A team led by Panthera Kaplan scholar and graduate student, Laila Bahaa-el-din, in Gabon has captured the first known footage of one of the least known and most elusive wild cats on earth – the African golden cat. This exclusive footage was taken with cameras set as part of a research project to understand how African golden cats are affected by different levels of human activity, such as logging and hunting, which are prevalent across forested Africa. The African golden cat is found only in the forests of Central and West Africa, and grows to the size of a bobcat, weighing between 5-16 kilograms. Very few western scientists have observed the living animal in the wild and to Panthera’s knowledge, there are no African golden cats currently in captivity anywhere in the world.
Panthera’s global wild cat conservation initiatives have recently been featured in a variety of top-tier international news outlets. In case you missed it:
In a recent article, ‘Leopards Losing Out to Bushmeat Hunters in Competition for Prey,’ Mongabay reports on a new study, co-authored by Panthera’s Dr. Luke Hunter and Dr. Philipp Henschel, demonstrating that bushmeat hunters in the Congo Basin Rainforest are out-competing leopards for the same prey species. Mongabay reported that while hunters are not directly targeting leopards, they are in fact indirectly depleting leopard numbers by hunting their preferred prey species, including medium-sized herbivores like forest antelopes and bush pigs. Read the full Mongabay article for more information on this fascinating study.
Panthera Press Release: New Study Sheds Light on Threats Facing Leopards in the Congo Basin Rainforest
A new study led by Panthera Lion Program Survey Coordinator and leopard expert, Dr. Philipp Henschel, in cooperation with the Universities of Oxford, Stirling and Göttingen, has identified a new threat to Africa’s dwindling leopard populations: direct competition with human bushmeat hunters for the same food. Henschel’s study of leopards in the Congo Basin rainforest, published in the September issue of the Journal of Zoology, suggests that bushmeat hunting by people may drive declines in leopard numbers by removing their food base - in ecological jargon, exploitative competition for prey.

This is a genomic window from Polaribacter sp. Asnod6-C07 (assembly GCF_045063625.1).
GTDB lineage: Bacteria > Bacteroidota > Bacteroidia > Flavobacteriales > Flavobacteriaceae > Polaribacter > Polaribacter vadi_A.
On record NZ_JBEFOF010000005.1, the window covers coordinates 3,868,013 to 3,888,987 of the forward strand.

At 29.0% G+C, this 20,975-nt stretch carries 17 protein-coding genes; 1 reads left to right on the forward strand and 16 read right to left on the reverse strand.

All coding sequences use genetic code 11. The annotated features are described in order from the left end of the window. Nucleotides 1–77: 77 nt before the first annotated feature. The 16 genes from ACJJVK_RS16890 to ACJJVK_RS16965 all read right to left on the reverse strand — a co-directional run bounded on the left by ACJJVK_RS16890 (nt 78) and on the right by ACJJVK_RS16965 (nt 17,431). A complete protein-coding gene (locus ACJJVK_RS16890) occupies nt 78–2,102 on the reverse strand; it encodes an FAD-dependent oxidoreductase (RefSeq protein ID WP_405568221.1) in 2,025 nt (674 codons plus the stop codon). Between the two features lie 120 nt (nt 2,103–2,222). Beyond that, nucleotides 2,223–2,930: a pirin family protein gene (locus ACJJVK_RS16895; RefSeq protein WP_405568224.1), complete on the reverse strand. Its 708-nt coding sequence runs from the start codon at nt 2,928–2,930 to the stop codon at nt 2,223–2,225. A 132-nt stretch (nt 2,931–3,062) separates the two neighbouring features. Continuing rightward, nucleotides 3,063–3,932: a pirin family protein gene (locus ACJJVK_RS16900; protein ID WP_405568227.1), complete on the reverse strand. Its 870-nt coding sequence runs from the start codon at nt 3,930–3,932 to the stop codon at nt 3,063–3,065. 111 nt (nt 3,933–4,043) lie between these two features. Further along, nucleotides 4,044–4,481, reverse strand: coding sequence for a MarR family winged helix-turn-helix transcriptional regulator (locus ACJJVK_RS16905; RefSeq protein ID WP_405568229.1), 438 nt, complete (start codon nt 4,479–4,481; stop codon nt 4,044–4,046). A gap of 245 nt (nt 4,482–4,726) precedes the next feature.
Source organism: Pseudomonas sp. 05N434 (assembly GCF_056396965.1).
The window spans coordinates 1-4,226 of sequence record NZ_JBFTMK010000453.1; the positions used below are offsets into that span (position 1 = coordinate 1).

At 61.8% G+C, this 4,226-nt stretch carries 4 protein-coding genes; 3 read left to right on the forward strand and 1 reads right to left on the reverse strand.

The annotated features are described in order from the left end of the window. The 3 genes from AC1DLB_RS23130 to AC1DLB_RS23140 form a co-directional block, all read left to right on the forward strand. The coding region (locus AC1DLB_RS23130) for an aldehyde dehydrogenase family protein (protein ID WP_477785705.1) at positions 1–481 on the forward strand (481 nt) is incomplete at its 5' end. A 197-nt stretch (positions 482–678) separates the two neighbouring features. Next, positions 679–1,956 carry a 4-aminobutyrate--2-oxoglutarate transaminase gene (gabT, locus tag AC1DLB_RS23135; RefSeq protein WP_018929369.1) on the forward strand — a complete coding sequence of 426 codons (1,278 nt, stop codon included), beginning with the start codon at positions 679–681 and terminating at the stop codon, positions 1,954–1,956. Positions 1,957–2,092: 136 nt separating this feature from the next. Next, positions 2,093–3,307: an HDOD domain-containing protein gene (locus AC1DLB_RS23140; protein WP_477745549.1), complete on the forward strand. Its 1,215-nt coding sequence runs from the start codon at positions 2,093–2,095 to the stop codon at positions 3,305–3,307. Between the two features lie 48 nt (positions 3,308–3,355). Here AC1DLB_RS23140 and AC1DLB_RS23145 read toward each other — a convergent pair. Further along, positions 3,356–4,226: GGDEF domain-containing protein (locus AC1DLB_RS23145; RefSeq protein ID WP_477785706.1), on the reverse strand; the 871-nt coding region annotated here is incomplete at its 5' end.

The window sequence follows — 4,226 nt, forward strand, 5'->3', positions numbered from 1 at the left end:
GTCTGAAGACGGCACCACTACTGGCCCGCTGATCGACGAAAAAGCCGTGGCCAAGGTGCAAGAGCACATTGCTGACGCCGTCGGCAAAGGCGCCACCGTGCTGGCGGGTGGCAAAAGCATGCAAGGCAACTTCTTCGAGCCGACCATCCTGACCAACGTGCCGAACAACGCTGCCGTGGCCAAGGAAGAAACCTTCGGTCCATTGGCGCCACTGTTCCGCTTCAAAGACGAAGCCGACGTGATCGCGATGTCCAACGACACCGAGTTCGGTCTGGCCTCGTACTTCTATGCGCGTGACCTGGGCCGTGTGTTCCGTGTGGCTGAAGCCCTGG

Panthera has just opened the Fall 2011 intake round for the Save the Tiger Fund-Panthera grant program and is encouraging all appropriate candidates to apply now through September 30th.
Panthera Film ‘My Pantanal’ Selected as Finalist for Best Children’s Program at Jackson Hole Wildlife Film Festival
‘My Pantanal’ – a film written and directed by Panthera’s Vice President, Andrea Heydlauff, about our ongoing jaguar conservation initiatives in the Brazilian Pantanal – has just been selected as a finalist (one of three films) in the Best Children’s Program category at the Jackson Hole Wildlife Film Festival. The Festival is internationally renowned as the largest and most prestigious competition of the nature genre, and this year a record 510 films from over 30 countries were submitted for 22 category awards.
CNN Inside Africa has just released two videos online from its program, ‘Saving South Africa’s Leopards,’ which features Panthera’s Munyawana Leopard Project based in South Africa’s Phinda Game Reserve. Watch the videos and follow Panthera Leopard Program Coordinator Tristan Dickerson as he tracks and re-collars a large, male leopard as part of the Munyawana Project. Also learn about the threats leopards are facing today, what Panthera’s innovative research revealed about the persecution of leopards in and around Phinda, and how Panthera’s efforts directly led to a rebound of the region’s leopard population.
Panthera Conservation Council Member Jane Alexander Named Honorary Chair for 2012 Indianapolis Prize
The Indianapolis Prize recently announced its honorary chairs for 2012, which includes actress Jane Alexander who also serves as a member of Panthera’s Conservation Council - an expert advisory board that contributes to the direction of Panthera and the implementation of Panthera’s mission.
This short video clip shows a beautiful jaguar grooming himself on a riverbank in the Pantanal – a region in western Brazil, on the border with Bolivia and Paraguay, that is home to the world’s largest wetland and the highest density of jaguars. The video was taken during the filming of My Pantanal – a short Panthera film told through the eyes of a 10 year old boy, Aerenilso, who lives on a conservation ranch in the Pantanal. With as many as 2,500 ‘fazendas’, or ranches, the Pantanal is home to nearly eight million cattle, and is therefore also a hotbed for conflict between local ranchers and jaguars.
Panthera’s Jaguar Corridor Initiative spans 13 of the 18 jaguar range states in Latin America. One of these being Belize - home of the Central Belize Corridor that serves as the critical link between jaguar populations in Mexico and Guatemala, and all jaguar populations south of Belize. Situated on the Caribbean Sea, Belize experiences a rainy or ‘green’ season
, from June to November, and a ‘dry’ season from November to May, which locals have fittingly called the ‘fire season.’